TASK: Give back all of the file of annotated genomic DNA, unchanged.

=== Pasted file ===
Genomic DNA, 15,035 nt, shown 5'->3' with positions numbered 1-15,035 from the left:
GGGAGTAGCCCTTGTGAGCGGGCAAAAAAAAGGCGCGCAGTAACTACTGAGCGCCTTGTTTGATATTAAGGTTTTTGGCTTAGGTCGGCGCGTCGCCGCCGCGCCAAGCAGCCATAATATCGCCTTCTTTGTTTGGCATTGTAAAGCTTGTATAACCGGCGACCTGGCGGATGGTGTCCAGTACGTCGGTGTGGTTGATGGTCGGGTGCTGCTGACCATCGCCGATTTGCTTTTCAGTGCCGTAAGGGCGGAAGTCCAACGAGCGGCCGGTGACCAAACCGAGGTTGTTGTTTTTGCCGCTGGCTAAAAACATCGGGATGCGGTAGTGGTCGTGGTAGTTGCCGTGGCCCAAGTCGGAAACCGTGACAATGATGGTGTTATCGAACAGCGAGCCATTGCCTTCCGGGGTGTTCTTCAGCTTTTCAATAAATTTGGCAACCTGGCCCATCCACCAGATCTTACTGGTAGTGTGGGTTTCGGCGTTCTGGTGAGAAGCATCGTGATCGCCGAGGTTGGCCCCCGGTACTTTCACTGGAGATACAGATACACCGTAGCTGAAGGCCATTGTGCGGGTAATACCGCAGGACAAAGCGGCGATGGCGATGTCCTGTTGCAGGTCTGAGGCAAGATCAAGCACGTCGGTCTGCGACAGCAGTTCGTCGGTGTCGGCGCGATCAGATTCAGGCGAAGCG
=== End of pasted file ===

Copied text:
Genomic DNA, 15,035 nt, shown 5'->3' with positions numbered 1-15,035 from the left:
GGGAGTAGCCCTTGTGAGCGGGCAAAAAAAAGGCGCGCAGTAACTACTGAGCGCCTTGTTTGATATTAAGGTTTTTGGCTTAGGTCGGCGCGTCGCCGCCGCGCCAAGCAGCCATAATATCGCCTTCTTTGTTTGGCATTGTAAAGCTTGTATAACCGGCGACCTGGCGGATGGTGTCCAGTACGTCGGTGTGGTTGATGGTCGGGTGCTGCTGACCATCGCCGATTTGCTTTTCAGTGCCGTAAGGGCGGAAGTCCAACGAGCGGCCGGTGACCAAACCGAGGTTGTTGTTTTTGCCGCTGGCTAAAAACATCGGGATGCGGTAGTGGTCGTGGTAGTTGCCGTGGCCCAAGTCGGAAACCGTGACAATGATGGTGTTATCGAACAGCGAGCCATTGCCTTCCGGGGTGTTCTTCAGCTTTTCAATAAATTTGGCAACCTGGCCCATCCACCAGATCTTACTGGTAGTGTGGGTTTCGGCGTTCTGGTGAGAAGCATCGTGATCGCCGAGGTTGGCCCCCGGTACTTTCACTGGAGATACAGATACACCGTAGCTGAAGGCCATTGTGCGGGTAATACCGCAGGACAAAGCGGCGATGGCGATGTCCTGTTGCAGGTCTGAGGCAAGATCAAGCACGTCGGTCTGCGACAGCAGTTCGTCGGTGTCGGCGCGATCAGATTCAGGCGAAGCG